Four Reasons Why the Yankees Should Trade for Papelbon, Make Him Closer

The trade deadline is just two weeks away. The Yankees are in a great position to the buyers. That said, I don't think anyone wants the Yankees to completely sell the farm and mortgage the future yet again. So here's a trade target they can pick up for little while still improving the team: Jonathan Papelbon. You know him. The Phillies have him signed to an over-market contract at $13 million with a vesting option that is almost sure to hit for next year. They don't want him. He doesn't want to be there. You probably hate him too. I know I did for years. But he's the perfect low-cost piece for the Yankees to add at the deadline. Here's why:

He's still very good

Papelbon has been on a terrible Phillies team for a few years now, so I know I've tended to forget how good he is. His headline numbers since signing:

  • 2012: 70 innings, 2.44 ERA, 2.90 FIP, 11.9 K/9, 2.3 BB/9
  • 2013: 61.2 innings, 2.92 ERA, 3.05 FIP, 8.3 K/9, 1.6 BB/9
  • 2014: 66.1 innings, 2.04 ERA, 2.53 FIP, 8.5 K/9, 2.0 BB/9
  • 2015: 33.2 innings, 2.60 ERA, 2.75 FIP, 9.4 K/9, 1.9 BB/9

He's pretty good! Papelbon would easily be the 3rd best reliever in the Yankee bullpen behind Miller an Betances. He's right-handed, which the Yankees are desperate for right now. His velocity is down in recent years, but consistent since the beginning of 2014. You could see an argument that Papelbon was on the decline a few years ago, but seems to have righted the ship, and has maintained a high level of play, mostly by replacing two-seam fastballs with four-seam fastballs.

He Makes the Yankee Bullpen Much More Flexible

Dellin Betances and Andrew Miller are better pitchers than Jonathan Papelbon. They're probably two of the four best pitchers in the AL. You've heard this argument before: the Yankees are probably better off giving themselves the flexibility of pitching Miller and Betances all over the innings, instead of holding one back for the 9th. Throwing with the opposite arms increases the ability to leverage their innings even more.

Now, the Yankees can't just throw any old guy in the 9th inning. The closer role is pretty arbitrary, but it's not entirely arbitrary. The closer role naturally evolved out of the logic of inherited runners. When Justin Wilson lets a few guys on in the 7th inning, the Yankees have Dellin Betances to pitch with those guys on. In a close game with lots of relief pitchers used, your closer is the captain who goes down with the ship: no one comes in to relieve him, because the best guys have already been used.

Papelbon is good enough to take that job. He hasn't blown a save all season. There are very few situations where bringing in Betances or Miller to relieve Papelbon will be a plus, and many more where you'd rather Betances or Miller come in to clean up other middle relief messes. And plus, Papelbon has plenty of 'proven closer' street cred with media, and Girardi can lean on that when dumb reporters criticize smart baseball moves.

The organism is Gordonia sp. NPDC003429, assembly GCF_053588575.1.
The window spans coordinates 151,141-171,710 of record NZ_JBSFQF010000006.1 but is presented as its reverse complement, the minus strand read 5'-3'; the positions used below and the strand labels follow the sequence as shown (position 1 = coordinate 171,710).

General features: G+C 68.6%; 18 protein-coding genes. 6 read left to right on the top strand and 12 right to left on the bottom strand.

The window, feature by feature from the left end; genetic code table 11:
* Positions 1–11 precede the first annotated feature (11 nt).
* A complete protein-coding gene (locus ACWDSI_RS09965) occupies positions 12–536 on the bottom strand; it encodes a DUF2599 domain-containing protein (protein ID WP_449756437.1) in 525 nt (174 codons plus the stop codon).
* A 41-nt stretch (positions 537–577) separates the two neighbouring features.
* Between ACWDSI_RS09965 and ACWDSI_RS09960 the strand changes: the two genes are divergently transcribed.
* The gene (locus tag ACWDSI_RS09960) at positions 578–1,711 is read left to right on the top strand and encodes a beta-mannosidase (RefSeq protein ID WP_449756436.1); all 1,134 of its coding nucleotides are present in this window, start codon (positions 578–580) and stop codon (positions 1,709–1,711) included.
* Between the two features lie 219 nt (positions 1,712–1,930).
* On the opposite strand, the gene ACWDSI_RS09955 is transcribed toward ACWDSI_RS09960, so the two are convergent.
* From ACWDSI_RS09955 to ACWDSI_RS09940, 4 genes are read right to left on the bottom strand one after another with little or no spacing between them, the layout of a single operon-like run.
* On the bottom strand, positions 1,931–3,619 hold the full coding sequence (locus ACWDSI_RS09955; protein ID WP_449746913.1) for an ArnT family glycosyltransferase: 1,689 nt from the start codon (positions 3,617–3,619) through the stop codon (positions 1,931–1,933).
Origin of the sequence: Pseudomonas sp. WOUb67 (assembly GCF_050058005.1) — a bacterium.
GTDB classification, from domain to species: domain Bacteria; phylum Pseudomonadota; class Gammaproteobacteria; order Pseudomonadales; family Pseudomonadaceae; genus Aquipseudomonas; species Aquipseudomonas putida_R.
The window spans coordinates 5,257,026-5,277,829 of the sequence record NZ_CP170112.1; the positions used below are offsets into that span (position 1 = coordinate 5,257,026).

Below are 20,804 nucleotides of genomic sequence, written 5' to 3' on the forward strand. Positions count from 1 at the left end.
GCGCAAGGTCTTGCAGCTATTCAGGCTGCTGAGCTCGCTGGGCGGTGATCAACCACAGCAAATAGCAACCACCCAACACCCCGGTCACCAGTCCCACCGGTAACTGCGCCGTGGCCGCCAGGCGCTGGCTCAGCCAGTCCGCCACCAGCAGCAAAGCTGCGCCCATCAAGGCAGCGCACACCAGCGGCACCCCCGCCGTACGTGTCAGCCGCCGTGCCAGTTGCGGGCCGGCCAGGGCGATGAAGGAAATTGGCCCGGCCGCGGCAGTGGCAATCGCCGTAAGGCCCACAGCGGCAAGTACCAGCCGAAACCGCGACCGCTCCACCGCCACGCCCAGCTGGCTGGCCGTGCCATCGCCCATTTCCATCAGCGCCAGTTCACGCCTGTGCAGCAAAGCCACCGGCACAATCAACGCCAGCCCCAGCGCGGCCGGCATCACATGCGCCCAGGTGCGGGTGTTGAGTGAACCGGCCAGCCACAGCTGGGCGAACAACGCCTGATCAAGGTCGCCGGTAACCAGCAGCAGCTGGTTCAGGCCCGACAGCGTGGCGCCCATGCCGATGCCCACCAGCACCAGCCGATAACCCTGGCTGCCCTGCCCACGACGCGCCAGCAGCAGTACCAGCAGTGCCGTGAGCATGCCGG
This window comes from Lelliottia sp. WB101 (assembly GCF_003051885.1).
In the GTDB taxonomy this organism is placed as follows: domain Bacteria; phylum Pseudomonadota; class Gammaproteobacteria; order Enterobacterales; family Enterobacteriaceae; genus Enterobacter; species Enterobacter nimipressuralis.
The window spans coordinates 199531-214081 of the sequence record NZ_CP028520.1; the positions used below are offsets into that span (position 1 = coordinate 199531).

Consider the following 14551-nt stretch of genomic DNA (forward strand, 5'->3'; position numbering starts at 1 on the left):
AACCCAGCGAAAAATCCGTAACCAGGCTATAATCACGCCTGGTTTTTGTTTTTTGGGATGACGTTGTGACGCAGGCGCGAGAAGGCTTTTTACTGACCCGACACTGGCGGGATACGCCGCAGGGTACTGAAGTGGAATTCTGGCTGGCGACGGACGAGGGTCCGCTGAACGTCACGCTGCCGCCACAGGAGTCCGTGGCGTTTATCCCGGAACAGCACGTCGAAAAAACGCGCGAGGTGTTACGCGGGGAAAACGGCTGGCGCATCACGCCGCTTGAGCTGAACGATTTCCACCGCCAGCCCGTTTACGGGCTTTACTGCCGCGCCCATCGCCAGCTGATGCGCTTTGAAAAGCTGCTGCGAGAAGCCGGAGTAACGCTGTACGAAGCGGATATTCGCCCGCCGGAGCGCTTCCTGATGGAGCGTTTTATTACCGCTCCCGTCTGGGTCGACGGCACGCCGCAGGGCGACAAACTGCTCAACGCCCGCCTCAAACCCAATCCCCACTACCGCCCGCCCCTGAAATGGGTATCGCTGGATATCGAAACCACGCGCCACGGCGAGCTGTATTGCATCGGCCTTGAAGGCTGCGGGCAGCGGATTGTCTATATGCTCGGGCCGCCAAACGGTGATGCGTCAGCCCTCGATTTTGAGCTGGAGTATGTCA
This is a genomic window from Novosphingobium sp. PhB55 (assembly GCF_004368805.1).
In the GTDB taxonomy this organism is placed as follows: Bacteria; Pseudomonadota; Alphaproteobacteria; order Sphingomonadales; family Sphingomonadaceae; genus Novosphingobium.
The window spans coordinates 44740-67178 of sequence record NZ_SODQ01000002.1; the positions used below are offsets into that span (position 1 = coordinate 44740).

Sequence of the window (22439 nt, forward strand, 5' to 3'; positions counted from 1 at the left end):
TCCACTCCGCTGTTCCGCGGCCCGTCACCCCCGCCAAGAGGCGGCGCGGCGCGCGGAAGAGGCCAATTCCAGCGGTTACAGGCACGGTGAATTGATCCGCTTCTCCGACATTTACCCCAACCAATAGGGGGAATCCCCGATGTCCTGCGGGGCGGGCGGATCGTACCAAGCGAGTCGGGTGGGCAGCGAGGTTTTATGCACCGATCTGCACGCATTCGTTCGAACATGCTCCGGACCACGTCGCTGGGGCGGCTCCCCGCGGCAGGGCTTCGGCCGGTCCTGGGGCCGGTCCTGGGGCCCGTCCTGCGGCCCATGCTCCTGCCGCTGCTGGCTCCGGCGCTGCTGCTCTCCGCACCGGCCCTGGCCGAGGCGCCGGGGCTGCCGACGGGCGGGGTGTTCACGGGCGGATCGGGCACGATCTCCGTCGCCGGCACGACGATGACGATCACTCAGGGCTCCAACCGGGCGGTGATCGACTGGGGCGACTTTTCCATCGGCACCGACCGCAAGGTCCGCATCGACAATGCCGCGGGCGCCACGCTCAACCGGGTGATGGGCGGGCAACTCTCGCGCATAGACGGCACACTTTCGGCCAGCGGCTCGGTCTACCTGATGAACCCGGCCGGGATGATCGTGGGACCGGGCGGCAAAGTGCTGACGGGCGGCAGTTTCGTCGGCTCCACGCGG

He might save the Yankees some money

$13 million over 2 years is a lot of money for a relief pitcher. Papelbon is the highest-paid closer in the game, and probably not worth that much money in an absolute sense. It's the reason why he is still a member of the Phillies even as he continues to pitch well. The Yankees have a financial advantage over other teams, and should leverage it regardless of the next paragraph.

All of that said, Papelbon could save the Yankees considerable money over the long term. Dellin Betances is really good. He's probably the best or second best relief pitcher in baseball, and is heading for arbitration after next season. Baseball arbitration is medieval and stupid, and still uses saves as the most important statistic in arbitration decisions. That's why David Robertson earned just $1.6 million, $3.1 million, and $5.2 million in his three arbitration years, while Greg Holland earned $4.7 million and $8.25 million in his first two years, and would likely have earned north of $10 million after this season had he stayed healthy.

If Betances starts earning any real number of saves--either because Miller gets injured, or because they just decide to go with a righty closer in 2016 for non-financial reasons--his arbitration awards could be huge. If the Yankees can knock ~$10 million off Betances' arbitration award, less than the difference between Holland and Robertson, Papelbon's contract looks a lot more affordable. And the best part is the Yankees are one of the few teams in a position to reduce future arbitration dollars by buying Papelbon, which will reduce the Phillies asking price.

Another relief pitcher could be huge in the playoffs

The Yankees will probably make the playoffs. They'll be faced with starting some combination of (if healthy), Michael Pineda, Masahiro Tanaka, Ivan Nova, and whomever they can get at the trade deadline that is better than CC Sabathia or Nathan Eovaldi. Either way, the team should probably go for the Kansas City Royals strategy of leaning heavily on the bullpen.

Having Papelbon at the back end of the bullpen allows Girardi to pull a starting pitcher in the 5th inning and still only have to piece together 3 or 4 outs with Chasen Shreve, Justin Wilson, and company, just like Ned Yost was able to do with his bullpen last season. They can still lean more heavily on the bullpen without Papelbon, but he makes it much more likely we'll have to see some of Bryan Mitchell or Chris Capuano in close game, or that Girardi will let Nathan Eovaldi try to pitch out of a jam the third time through the order.

Playoffs are about short benches. Your 25th man is a lot more important over 162 games than over three short series. Papelbon makes the short bench much stronger.